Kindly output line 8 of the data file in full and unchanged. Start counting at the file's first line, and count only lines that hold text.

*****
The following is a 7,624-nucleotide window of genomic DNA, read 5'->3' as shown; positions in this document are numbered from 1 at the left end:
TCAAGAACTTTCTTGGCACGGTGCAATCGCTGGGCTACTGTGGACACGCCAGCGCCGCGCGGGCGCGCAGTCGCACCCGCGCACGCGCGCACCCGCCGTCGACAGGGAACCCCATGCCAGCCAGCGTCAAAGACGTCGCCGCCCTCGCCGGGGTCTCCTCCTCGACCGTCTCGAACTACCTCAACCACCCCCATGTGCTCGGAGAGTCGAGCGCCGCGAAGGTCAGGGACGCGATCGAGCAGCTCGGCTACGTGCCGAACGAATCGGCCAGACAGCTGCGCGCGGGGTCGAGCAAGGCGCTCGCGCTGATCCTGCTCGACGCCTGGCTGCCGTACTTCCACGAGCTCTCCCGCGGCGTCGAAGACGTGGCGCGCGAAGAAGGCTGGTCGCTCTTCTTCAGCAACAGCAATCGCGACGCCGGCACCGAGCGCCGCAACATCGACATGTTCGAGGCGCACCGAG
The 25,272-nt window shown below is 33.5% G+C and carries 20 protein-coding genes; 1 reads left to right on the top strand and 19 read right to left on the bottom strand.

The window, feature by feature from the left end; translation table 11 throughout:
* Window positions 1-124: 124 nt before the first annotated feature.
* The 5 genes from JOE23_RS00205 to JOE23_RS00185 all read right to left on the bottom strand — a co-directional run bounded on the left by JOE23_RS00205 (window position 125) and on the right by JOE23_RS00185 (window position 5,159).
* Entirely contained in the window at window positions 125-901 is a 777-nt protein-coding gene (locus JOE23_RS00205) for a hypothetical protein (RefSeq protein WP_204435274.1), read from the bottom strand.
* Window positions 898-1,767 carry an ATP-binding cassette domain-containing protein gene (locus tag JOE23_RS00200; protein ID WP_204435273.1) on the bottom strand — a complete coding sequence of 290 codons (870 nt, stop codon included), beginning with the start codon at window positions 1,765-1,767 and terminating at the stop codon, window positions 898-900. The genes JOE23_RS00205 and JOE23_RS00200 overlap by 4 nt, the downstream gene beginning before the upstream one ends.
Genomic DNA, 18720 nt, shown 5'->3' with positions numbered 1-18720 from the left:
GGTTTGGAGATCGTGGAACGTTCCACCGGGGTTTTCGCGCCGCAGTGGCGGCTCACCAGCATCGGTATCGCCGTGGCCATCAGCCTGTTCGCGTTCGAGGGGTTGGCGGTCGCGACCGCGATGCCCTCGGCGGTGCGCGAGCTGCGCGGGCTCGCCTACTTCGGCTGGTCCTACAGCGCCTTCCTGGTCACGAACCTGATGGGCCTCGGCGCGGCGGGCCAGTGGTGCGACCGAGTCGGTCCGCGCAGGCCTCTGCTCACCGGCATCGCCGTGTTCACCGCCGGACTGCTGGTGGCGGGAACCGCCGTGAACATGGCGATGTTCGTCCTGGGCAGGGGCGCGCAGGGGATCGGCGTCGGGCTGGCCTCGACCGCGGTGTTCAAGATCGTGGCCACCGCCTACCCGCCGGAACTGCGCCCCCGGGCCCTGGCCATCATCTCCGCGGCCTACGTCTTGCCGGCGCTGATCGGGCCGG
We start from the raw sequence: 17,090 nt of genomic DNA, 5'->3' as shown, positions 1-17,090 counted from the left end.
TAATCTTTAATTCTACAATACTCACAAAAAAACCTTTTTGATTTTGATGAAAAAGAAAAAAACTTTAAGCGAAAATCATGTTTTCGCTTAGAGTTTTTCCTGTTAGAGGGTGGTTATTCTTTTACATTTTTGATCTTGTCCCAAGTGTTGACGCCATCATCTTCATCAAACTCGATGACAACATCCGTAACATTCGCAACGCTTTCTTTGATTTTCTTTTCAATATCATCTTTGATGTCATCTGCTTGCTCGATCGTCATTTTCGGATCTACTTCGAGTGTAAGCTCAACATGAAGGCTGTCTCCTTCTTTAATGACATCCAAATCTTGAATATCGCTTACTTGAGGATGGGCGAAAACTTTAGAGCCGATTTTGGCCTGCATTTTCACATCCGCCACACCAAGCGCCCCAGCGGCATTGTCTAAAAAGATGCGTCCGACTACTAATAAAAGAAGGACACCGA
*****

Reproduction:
* Window positions 898-1,767 carry an ATP-binding cassette domain-containing protein gene (locus tag JOE23_RS00200; protein ID WP_204435273.1) on the bottom strand — a complete coding sequence of 290 codons (870 nt, stop codon included), beginning with the start codon at window positions 1,765-1,767 and terminating at the stop codon, window positions 898-900. The genes JOE23_RS00205 and JOE23_RS00200 overlap by 4 nt, the downstream gene beginning before the upstream one ends.